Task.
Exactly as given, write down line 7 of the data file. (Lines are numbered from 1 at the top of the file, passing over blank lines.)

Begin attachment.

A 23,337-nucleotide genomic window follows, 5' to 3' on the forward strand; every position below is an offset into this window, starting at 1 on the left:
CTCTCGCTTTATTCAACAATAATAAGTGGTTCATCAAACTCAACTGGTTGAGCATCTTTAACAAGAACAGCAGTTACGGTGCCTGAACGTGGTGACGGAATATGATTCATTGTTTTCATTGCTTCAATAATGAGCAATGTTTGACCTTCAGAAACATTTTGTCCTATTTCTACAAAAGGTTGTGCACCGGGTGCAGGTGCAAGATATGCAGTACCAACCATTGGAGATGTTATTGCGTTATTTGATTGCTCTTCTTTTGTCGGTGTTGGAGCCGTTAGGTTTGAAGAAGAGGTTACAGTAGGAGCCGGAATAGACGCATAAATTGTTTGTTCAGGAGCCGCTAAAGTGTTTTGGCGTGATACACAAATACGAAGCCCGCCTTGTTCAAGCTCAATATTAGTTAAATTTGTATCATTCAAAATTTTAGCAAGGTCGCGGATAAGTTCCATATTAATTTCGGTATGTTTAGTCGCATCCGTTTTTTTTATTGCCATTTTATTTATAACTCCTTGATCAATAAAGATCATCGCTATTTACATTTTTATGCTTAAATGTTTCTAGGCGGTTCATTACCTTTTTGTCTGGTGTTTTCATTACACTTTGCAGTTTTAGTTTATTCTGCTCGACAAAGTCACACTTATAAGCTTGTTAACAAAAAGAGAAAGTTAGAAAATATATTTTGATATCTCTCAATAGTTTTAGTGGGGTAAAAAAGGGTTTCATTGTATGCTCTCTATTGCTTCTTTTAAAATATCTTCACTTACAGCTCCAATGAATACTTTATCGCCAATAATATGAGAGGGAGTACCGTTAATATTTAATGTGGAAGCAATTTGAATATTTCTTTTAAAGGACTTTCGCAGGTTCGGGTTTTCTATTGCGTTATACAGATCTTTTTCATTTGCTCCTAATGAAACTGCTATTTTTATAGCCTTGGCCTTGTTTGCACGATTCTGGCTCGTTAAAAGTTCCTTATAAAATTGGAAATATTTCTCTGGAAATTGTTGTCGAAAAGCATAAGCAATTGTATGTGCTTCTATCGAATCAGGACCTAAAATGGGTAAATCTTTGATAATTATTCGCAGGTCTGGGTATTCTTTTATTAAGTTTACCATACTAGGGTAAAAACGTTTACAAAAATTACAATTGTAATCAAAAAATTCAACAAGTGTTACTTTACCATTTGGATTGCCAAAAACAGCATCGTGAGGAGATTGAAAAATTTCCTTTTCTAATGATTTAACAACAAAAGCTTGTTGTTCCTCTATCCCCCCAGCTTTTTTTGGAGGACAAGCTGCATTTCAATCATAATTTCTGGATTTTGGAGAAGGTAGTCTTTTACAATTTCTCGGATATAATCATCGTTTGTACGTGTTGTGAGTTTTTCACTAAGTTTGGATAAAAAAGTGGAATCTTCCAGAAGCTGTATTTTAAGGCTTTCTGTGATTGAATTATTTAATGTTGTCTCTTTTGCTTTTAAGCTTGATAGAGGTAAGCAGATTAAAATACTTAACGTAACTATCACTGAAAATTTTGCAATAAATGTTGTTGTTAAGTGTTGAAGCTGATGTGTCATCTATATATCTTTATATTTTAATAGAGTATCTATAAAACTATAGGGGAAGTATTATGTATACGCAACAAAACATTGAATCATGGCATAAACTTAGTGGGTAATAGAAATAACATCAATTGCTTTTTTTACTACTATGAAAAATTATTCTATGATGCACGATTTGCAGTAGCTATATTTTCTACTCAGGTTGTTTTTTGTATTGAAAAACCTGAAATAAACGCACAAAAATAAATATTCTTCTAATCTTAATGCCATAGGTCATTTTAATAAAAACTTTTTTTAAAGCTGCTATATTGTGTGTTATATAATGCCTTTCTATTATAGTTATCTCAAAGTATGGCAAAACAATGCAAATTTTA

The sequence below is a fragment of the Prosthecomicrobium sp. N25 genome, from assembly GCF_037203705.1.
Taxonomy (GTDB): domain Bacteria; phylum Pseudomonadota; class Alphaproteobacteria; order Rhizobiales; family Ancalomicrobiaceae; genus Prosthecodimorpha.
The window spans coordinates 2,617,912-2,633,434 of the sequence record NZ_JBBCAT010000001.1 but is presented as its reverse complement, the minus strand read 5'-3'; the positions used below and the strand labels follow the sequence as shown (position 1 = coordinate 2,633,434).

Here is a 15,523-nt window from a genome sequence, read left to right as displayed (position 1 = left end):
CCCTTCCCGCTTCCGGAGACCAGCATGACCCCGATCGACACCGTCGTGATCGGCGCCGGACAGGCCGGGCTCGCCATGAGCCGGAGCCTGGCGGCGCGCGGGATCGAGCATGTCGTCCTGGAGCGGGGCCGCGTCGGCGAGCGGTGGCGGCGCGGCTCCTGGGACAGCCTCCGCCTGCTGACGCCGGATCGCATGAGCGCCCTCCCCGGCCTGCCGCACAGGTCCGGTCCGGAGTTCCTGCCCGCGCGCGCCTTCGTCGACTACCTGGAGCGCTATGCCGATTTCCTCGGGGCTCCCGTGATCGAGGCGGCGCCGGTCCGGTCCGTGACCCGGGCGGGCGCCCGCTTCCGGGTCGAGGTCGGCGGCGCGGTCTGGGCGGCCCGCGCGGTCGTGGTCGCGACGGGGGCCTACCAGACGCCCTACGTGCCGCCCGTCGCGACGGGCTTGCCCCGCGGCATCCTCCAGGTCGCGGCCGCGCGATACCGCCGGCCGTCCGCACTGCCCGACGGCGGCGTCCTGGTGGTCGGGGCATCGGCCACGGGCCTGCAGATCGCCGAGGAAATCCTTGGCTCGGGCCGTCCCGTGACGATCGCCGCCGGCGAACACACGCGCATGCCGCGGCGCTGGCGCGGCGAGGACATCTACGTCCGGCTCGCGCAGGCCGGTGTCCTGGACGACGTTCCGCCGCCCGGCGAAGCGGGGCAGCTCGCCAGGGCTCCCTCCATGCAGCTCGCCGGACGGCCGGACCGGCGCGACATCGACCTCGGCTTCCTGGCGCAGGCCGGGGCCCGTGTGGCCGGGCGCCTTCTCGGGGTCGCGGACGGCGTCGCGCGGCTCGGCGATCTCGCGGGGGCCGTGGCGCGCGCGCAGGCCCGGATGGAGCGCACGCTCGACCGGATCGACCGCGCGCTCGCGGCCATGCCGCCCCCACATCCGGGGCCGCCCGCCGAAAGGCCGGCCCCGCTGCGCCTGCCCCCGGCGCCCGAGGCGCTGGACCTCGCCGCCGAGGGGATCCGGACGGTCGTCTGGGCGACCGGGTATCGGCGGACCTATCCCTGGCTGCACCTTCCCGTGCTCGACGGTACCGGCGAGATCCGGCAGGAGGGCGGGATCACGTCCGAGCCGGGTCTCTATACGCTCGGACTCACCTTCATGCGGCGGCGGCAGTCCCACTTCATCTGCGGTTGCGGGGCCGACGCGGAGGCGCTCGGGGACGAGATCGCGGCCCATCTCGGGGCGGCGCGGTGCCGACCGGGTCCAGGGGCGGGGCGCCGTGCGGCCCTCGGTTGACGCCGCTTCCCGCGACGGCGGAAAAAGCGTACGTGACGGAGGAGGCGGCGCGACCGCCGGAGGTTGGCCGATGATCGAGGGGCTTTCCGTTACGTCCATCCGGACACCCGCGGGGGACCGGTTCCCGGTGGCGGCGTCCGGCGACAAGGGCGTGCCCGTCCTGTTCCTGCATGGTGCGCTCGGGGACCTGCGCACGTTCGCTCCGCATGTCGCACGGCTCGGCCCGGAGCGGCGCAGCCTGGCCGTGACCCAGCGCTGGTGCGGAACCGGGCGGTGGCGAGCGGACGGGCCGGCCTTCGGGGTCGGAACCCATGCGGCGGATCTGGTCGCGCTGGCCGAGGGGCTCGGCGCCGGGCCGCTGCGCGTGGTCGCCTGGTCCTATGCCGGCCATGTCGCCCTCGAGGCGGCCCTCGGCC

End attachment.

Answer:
CCCTTCCCGCTTCCGGAGACCAGCATGACCCCGATCGACACCGTCGTGATCGGCGCCGGACAGGCCGGGCTCGCCATGAGCCGGAGCCTGGCGGCGCGCGGGATCGAGCATGTCGTCCTGGAGCGGGGCCGCGTCGGCGAGCGGTGGCGGCGCGGCTCCTGGGACAGCCTCCGCCTGCTGACGCCGGATCGCATGAGCGCCCTCCCCGGCCTGCCGCACAGGTCCGGTCCGGAGTTCCTGCCCGCGCGCGCCTTCGTCGACTACCTGGAGCGCTATGCCGATTTCCTCGGGGCTCCCGTGATCGAGGCGGCGCCGGTCCGGTCCGTGACCCGGGCGGGCGCCCGCTTCCGGGTCGAGGTCGGCGGCGCGGTCTGGGCGGCCCGCGCGGTCGTGGTCGCGACGGGGGCCTACCAGACGCCCTACGTGCCGCCCGTCGCGACGGGCTTGCCCCGCGGCATCCTCCAGGTCGCGGCCGCGCGATACCGCCGGCCGTCCGCACTGCCCGACGGCGGCGTCCTGGTGGTCGGGGCATCGGCCACGGGCCTGCAGATCGCCGAGGAAATCCTTGGCTCGGGCCGTCCCGTGACGATCGCCGCCGGCGAACACACGCGCATGCCGCGGCGCTGGCGCGGCGAGGACATCTACGTCCGGCTCGCGCAGGCCGGTGTCCTGGACGACGTTCCGCCGCCCGGCGAAGCGGGGCAGCTCGCCAGGGCTCCCTCCATGCAGCTCGCCGGACGGCCGGACCGGCGCGACATCGACCTCGGCTTCCTGGCGCAGGCCGGGGCCCGTGTGGCCGGGCGCCTTCTCGGGGTCGCGGACGGCGTCGCGCGGCTCGGCGATCTCGCGGGGGCCGTGGCGCGCGCGCAGGCCCGGATGGAGCGCACGCTCGACCGGATCGACCGCGCGCTCGCGGCCATGCCGCCCCCACATCCGGGGCCGCCCGCCGAAAGGCCGGCCCCGCTGCGCCTGCCCCCGGCGCCCGAGGCGCTGGACCTCGCCGCCGAGGGGATCCGGACGGTCGTCTGGGCGACCGGGTATCGGCGGACCTATCCCTGGCTGCACCTTCCCGTGCTCGACGGTACCGGCGAGATCCGGCAGGAGGGCGGGATCACGTCCGAGCCGGGTCTCTATACGCTCGGACTCACCTTCATGCGGCGGCGGCAGTCCCACTTCATCTGCGGTTGCGGGGCCGACGCGGAGGCGCTCGGGGACGAGATCGCGGCCCATCTCGGGGCGGCGCGGTGCCGACCGGGTCCAGGGGCGGGGCGCCGTGCGGCCCTCGGTTGACGCCGCTTCCCGCGACGGCGGAAAAAGCGTACGTGACGGAGGAGGCGGCGCGACCGCCGGAGGTTGGCCGATGATCGAGGGGCTTTCCGTTACGTCCATCCGGACACCCGCGGGGGACCGGTTCCCGGTGGCGGCGTCCGGCGACAAGGGCGTGCCCGTCCTGTTCCTGCATGGTGCGCTCGGGGACCTGCGCACGTTCGCTCCGCATGTCGCACGGCTCGGCCCGGAGCGGCGCAGCCTGGCCGTGACCCAGCGCTGGTGCGGAACCGGGCGGTGGCGAGCGGACGGGCCGGCCTTCGGGGTCGGAACCCATGCGGCGGATCTGGTCGCGCTGGCCGAGGGGCTCGGCGCCGGGCCGCTGCGCGTGGTCGCCTGGTCCTATGCCGGCCATGTCGCCCTCGAGGCGGCCCTCGGCC